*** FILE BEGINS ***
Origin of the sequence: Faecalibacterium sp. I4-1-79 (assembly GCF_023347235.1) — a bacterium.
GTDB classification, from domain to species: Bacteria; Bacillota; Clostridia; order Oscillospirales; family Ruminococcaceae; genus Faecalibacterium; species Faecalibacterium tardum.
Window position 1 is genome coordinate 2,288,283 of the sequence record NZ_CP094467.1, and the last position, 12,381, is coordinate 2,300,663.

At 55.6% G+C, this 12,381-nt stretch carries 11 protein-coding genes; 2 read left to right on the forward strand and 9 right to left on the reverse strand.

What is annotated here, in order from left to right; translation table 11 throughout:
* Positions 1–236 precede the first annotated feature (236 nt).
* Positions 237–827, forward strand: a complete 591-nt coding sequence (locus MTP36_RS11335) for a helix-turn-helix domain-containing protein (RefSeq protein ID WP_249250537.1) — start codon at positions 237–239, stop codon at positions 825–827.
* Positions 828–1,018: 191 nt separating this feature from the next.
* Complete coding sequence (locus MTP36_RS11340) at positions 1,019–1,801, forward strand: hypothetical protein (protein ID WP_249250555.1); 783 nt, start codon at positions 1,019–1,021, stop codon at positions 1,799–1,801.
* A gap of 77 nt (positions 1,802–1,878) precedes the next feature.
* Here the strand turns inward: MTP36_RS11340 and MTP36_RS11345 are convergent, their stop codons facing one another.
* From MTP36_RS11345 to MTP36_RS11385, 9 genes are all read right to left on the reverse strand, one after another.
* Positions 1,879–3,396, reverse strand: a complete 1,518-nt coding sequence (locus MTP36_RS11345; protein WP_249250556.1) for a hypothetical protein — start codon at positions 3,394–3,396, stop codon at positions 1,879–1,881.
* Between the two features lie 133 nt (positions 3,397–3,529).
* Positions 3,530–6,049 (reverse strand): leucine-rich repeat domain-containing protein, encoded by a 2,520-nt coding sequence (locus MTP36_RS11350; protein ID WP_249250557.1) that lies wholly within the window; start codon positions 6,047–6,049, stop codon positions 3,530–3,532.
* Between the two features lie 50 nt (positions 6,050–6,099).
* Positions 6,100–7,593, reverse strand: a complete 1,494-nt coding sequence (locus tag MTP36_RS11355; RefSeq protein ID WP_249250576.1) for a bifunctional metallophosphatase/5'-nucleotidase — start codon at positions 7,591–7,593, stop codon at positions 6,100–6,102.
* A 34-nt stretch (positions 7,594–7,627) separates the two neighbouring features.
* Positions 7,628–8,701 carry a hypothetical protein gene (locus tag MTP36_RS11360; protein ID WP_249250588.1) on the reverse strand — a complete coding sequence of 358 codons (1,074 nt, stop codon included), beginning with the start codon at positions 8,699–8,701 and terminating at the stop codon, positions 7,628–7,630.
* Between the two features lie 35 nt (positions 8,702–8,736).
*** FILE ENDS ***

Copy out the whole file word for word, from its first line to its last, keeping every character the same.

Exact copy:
Origin of the sequence: Faecalibacterium sp. I4-1-79 (assembly GCF_023347235.1) — a bacterium.
GTDB classification, from domain to species: Bacteria; Bacillota; Clostridia; order Oscillospirales; family Ruminococcaceae; genus Faecalibacterium; species Faecalibacterium tardum.
Window position 1 is genome coordinate 2,288,283 of the sequence record NZ_CP094467.1, and the last position, 12,381, is coordinate 2,300,663.

At 55.6% G+C, this 12,381-nt stretch carries 11 protein-coding genes; 2 read left to right on the forward strand and 9 right to left on the reverse strand.

What is annotated here, in order from left to right; translation table 11 throughout:
* Positions 1–236 precede the first annotated feature (236 nt).
* Positions 237–827, forward strand: a complete 591-nt coding sequence (locus MTP36_RS11335) for a helix-turn-helix domain-containing protein (RefSeq protein ID WP_249250537.1) — start codon at positions 237–239, stop codon at positions 825–827.
* Positions 828–1,018: 191 nt separating this feature from the next.
* Complete coding sequence (locus MTP36_RS11340) at positions 1,019–1,801, forward strand: hypothetical protein (protein ID WP_249250555.1); 783 nt, start codon at positions 1,019–1,021, stop codon at positions 1,799–1,801.
* A gap of 77 nt (positions 1,802–1,878) precedes the next feature.
* Here the strand turns inward: MTP36_RS11340 and MTP36_RS11345 are convergent, their stop codons facing one another.
* From MTP36_RS11345 to MTP36_RS11385, 9 genes are all read right to left on the reverse strand, one after another.
* Positions 1,879–3,396, reverse strand: a complete 1,518-nt coding sequence (locus MTP36_RS11345; protein WP_249250556.1) for a hypothetical protein — start codon at positions 3,394–3,396, stop codon at positions 1,879–1,881.
* Between the two features lie 133 nt (positions 3,397–3,529).
* Positions 3,530–6,049 (reverse strand): leucine-rich repeat domain-containing protein, encoded by a 2,520-nt coding sequence (locus MTP36_RS11350; protein ID WP_249250557.1) that lies wholly within the window; start codon positions 6,047–6,049, stop codon positions 3,530–3,532.
* Between the two features lie 50 nt (positions 6,050–6,099).
* Positions 6,100–7,593, reverse strand: a complete 1,494-nt coding sequence (locus tag MTP36_RS11355; RefSeq protein ID WP_249250576.1) for a bifunctional metallophosphatase/5'-nucleotidase — start codon at positions 7,591–7,593, stop codon at positions 6,100–6,102.
* A 34-nt stretch (positions 7,594–7,627) separates the two neighbouring features.
* Positions 7,628–8,701 carry a hypothetical protein gene (locus tag MTP36_RS11360; protein ID WP_249250588.1) on the reverse strand — a complete coding sequence of 358 codons (1,074 nt, stop codon included), beginning with the start codon at positions 8,699–8,701 and terminating at the stop codon, positions 7,628–7,630.
* Between the two features lie 35 nt (positions 8,702–8,736).